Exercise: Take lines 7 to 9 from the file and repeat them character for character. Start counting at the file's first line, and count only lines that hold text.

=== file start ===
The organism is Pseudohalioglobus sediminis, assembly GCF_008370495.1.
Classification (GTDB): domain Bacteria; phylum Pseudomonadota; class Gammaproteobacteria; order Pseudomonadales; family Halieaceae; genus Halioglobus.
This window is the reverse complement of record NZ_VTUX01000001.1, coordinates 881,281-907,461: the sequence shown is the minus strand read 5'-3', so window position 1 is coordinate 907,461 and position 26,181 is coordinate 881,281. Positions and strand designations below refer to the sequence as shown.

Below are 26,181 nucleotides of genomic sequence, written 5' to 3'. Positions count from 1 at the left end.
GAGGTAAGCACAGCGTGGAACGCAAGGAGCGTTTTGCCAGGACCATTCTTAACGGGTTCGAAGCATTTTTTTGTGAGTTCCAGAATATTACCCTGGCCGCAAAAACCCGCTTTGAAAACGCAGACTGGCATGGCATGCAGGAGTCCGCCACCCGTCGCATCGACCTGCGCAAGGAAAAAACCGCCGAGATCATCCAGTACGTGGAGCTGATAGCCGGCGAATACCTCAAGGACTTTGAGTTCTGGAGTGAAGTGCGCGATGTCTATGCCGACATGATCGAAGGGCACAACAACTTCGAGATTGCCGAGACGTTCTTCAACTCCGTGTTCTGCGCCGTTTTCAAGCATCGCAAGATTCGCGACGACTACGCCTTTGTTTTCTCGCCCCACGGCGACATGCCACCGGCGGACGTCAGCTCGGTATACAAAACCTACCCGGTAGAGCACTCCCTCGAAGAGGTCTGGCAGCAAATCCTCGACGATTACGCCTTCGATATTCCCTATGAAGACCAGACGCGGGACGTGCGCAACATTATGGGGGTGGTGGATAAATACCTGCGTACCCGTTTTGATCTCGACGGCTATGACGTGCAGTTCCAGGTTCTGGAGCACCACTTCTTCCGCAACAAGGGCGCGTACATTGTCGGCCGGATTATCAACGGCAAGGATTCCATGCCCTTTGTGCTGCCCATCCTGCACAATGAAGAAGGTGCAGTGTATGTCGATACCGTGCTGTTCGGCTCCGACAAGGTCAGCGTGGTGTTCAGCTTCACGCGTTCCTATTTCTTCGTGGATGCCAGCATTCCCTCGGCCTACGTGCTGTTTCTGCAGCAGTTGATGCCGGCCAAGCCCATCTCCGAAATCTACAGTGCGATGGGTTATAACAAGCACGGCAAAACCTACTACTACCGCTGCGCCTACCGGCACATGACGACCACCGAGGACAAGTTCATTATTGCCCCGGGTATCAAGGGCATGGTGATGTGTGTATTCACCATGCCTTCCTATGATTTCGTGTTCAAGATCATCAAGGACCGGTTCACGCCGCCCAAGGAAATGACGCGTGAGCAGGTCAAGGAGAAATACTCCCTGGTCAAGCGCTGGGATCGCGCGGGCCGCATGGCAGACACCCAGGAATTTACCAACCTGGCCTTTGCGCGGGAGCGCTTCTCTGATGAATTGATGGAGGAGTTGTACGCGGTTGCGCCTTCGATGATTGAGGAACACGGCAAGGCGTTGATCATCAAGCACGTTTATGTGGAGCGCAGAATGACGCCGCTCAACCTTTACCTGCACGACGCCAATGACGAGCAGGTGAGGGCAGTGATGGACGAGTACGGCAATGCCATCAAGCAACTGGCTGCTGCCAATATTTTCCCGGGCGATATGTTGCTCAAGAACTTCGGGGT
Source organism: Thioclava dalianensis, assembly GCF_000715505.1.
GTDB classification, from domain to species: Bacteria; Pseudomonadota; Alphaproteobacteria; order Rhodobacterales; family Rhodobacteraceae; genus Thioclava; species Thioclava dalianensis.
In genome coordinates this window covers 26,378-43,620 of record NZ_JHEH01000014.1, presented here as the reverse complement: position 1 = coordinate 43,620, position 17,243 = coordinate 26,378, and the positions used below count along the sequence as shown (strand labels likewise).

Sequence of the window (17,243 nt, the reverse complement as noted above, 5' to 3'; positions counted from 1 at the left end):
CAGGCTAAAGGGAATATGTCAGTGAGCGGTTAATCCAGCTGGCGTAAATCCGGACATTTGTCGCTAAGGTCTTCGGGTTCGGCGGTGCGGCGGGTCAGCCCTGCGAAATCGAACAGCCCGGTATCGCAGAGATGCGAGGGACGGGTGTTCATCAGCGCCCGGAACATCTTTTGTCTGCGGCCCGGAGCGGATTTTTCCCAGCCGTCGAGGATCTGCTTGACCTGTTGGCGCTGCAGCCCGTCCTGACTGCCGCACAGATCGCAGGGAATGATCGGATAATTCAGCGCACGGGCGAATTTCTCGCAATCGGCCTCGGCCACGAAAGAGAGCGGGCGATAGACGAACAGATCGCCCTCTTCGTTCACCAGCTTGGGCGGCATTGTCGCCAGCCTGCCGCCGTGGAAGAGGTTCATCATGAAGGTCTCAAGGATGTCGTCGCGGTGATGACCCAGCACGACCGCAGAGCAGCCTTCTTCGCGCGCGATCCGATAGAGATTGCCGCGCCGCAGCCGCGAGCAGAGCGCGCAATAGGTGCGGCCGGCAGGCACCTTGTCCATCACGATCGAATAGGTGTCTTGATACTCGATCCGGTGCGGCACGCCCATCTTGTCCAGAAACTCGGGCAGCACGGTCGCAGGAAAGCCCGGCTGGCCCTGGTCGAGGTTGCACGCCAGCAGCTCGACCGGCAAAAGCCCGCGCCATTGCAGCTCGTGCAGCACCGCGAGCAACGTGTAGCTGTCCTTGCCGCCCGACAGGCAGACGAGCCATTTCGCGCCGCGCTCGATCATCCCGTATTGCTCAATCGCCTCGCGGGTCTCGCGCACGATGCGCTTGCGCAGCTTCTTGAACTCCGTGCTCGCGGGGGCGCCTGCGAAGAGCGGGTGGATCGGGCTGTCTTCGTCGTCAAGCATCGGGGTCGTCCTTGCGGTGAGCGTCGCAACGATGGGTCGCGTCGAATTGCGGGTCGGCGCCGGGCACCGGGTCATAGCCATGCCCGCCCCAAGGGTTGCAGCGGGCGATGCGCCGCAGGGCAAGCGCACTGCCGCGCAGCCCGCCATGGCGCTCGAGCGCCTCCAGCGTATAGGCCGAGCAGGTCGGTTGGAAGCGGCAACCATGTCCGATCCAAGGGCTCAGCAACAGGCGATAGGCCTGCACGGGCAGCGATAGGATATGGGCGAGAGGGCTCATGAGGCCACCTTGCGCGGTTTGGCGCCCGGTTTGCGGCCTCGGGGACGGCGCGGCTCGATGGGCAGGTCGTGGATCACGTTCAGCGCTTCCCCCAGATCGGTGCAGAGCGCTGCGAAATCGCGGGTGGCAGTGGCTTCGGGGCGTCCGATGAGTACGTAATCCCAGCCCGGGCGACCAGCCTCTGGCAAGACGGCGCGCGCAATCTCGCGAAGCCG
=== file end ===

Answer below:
GTDB classification, from domain to species: Bacteria; Pseudomonadota; Alphaproteobacteria; order Rhodobacterales; family Rhodobacteraceae; genus Thioclava; species Thioclava dalianensis.
In genome coordinates this window covers 26,378-43,620 of record NZ_JHEH01000014.1, presented here as the reverse complement: position 1 = coordinate 43,620, position 17,243 = coordinate 26,378, and the positions used below count along the sequence as shown (strand labels likewise).

Sequence of the window (17,243 nt, the reverse complement as noted above, 5' to 3'; positions counted from 1 at the left end):